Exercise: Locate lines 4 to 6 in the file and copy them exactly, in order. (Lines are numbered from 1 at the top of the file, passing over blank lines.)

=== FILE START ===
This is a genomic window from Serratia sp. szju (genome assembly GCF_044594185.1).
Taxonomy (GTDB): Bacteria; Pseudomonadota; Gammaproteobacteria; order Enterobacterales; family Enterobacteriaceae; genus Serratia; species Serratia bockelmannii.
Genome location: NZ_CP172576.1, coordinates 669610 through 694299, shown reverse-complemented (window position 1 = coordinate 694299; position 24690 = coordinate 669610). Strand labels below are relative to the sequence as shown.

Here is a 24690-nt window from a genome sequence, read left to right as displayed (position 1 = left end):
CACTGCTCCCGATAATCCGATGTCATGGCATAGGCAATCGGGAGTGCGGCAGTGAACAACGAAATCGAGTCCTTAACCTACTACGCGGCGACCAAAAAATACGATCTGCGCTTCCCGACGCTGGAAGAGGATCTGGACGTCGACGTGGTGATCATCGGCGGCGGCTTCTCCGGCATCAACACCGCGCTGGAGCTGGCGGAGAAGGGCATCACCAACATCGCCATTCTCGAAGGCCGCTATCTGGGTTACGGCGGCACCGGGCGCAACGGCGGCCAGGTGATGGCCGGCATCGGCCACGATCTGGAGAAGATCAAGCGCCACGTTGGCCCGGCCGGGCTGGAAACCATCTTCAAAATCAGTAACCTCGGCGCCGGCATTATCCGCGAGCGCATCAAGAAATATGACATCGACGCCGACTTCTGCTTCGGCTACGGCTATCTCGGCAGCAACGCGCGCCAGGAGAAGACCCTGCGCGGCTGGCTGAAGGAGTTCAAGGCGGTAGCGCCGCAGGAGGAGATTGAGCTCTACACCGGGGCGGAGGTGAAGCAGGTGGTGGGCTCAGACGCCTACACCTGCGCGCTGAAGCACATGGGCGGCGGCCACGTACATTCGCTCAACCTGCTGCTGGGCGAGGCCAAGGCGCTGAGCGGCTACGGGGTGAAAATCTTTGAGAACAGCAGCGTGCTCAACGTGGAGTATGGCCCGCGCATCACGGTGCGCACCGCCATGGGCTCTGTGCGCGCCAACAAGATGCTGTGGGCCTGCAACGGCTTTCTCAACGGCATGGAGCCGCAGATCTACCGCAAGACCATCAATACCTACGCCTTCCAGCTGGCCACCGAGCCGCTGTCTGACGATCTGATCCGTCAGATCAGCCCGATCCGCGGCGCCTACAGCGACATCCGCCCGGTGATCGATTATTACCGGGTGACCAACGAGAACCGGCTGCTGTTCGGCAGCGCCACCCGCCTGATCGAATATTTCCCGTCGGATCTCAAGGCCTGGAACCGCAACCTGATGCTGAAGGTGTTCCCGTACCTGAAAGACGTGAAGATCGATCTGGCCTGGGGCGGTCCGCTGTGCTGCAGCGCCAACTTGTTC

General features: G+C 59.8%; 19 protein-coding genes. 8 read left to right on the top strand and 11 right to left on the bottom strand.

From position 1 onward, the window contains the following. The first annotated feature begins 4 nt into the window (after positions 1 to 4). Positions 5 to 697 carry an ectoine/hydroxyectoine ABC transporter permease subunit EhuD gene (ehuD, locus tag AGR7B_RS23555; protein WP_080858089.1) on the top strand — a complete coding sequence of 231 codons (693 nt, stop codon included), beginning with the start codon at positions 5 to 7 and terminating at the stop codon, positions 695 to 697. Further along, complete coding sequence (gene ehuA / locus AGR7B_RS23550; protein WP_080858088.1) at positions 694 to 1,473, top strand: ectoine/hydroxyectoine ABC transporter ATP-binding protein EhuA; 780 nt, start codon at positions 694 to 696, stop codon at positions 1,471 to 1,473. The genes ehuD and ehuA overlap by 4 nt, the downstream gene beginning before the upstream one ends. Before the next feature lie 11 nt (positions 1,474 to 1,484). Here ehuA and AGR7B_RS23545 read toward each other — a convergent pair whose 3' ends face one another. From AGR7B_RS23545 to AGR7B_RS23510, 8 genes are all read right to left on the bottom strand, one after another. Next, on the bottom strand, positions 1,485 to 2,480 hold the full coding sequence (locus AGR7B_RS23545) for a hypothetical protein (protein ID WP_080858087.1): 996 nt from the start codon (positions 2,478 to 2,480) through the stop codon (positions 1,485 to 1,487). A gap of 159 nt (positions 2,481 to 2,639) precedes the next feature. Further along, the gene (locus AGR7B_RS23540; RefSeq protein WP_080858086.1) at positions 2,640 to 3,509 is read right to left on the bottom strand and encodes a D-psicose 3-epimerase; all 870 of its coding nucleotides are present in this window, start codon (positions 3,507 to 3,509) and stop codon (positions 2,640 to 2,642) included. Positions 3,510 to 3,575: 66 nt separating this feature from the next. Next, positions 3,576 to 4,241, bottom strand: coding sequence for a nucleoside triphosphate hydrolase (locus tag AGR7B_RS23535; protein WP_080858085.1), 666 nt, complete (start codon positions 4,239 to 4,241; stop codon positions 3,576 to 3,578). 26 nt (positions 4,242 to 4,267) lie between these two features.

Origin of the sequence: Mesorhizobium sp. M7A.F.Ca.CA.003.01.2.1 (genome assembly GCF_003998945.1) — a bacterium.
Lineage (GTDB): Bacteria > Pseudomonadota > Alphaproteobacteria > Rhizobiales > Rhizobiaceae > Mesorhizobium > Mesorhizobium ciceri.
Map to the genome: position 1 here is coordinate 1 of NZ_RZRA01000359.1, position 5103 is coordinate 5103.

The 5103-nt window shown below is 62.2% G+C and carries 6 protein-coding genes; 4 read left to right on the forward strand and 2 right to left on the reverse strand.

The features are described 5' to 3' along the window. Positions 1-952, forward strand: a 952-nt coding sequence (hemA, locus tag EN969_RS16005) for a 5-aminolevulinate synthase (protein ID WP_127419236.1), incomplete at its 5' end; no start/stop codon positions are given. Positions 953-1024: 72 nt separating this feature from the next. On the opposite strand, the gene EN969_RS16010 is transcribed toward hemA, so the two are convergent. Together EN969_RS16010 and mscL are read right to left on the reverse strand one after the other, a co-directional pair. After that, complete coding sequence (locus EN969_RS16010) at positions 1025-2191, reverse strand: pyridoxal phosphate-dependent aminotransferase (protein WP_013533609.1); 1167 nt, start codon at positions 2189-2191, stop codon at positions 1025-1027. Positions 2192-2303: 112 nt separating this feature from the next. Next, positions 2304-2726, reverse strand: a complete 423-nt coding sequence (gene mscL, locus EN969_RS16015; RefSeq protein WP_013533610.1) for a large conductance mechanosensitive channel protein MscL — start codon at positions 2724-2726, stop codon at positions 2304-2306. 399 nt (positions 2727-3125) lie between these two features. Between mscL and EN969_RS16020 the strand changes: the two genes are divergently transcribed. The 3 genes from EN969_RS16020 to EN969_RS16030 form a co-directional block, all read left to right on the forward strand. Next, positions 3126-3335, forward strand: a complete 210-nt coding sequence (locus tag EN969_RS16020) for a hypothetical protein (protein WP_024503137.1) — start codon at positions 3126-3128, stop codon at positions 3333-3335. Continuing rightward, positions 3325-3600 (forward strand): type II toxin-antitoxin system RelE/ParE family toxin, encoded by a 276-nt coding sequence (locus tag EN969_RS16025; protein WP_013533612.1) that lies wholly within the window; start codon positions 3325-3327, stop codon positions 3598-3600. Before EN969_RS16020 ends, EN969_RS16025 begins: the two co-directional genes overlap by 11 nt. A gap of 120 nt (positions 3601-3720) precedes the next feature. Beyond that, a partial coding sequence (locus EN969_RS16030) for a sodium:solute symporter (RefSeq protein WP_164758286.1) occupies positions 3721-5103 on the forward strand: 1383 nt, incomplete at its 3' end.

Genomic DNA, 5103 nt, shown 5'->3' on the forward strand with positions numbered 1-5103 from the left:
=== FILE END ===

Here is a 24690-nt window from a genome sequence, read left to right as displayed (position 1 = left end):
CACTGCTCCCGATAATCCGATGTCATGGCATAGGCAATCGGGAGTGCGGCAGTGAACAACGAAATCGAGTCCTTAACCTACTACGCGGCGACCAAAAAATACGATCTGCGCTTCCCGACGCTGGAAGAGGATCTGGACGTCGACGTGGTGATCATCGGCGGCGGCTTCTCCGGCATCAACACCGCGCTGGAGCTGGCGGAGAAGGGCATCACCAACATCGCCATTCTCGAAGGCCGCTATCTGGGTTACGGCGGCACCGGGCGCAACGGCGGCCAGGTGATGGCCGGCATCGGCCACGATCTGGAGAAGATCAAGCGCCACGTTGGCCCGGCCGGGCTGGAAACCATCTTCAAAATCAGTAACCTCGGCGCCGGCATTATCCGCGAGCGCATCAAGAAATATGACATCGACGCCGACTTCTGCTTCGGCTACGGCTATCTCGGCAGCAACGCGCGCCAGGAGAAGACCCTGCGCGGCTGGCTGAAGGAGTTCAAGGCGGTAGCGCCGCAGGAGGAGATTGAGCTCTACACCGGGGCGGAGGTGAAGCAGGTGGTGGGCTCAGACGCCTACACCTGCGCGCTGAAGCACATGGGCGGCGGCCACGTACATTCGCTCAACCTGCTGCTGGGCGAGGCCAAGGCGCTGAGCGGCTACGGGGTGAAAATCTTTGAGAACAGCAGCGTGCTCAACGTGGAGTATGGCCCGCGCATCACGGTGCGCACCGCCATGGGCTCTGTGCGCGCCAACAAGATGCTGTGGGCCTGCAACGGCTTTCTCAACGGCATGGAGCCGCAGATCTACCGCAAGACCATCAATACCTACGCCTTCCAGCTGGCCACCGAGCCGCTGTCTGACGATCTGATCCGTCAGATCAGCCCGATCCGCGGCGCCTACAGCGACATCCGCCCGGTGATCGATTATTACCGGGTGACCAACGAGAACCGGCTGCTGTTCGGCAGCGCCACCCGCCTGATCGAATATTTCCCGTCGGATCTCAAGGCCTGGAACCGCAACCTGATGCTGAAGGTGTTCCCGTACCTGAAAGACGTGAAGATCGATCTGGCCTGGGGCGGTCCGCTGTGCTGCAGCGCCAACTTGTTC

General features: G+C 59.8%; 19 protein-coding genes. 8 read left to right on the top strand and 11 right to left on the bottom strand.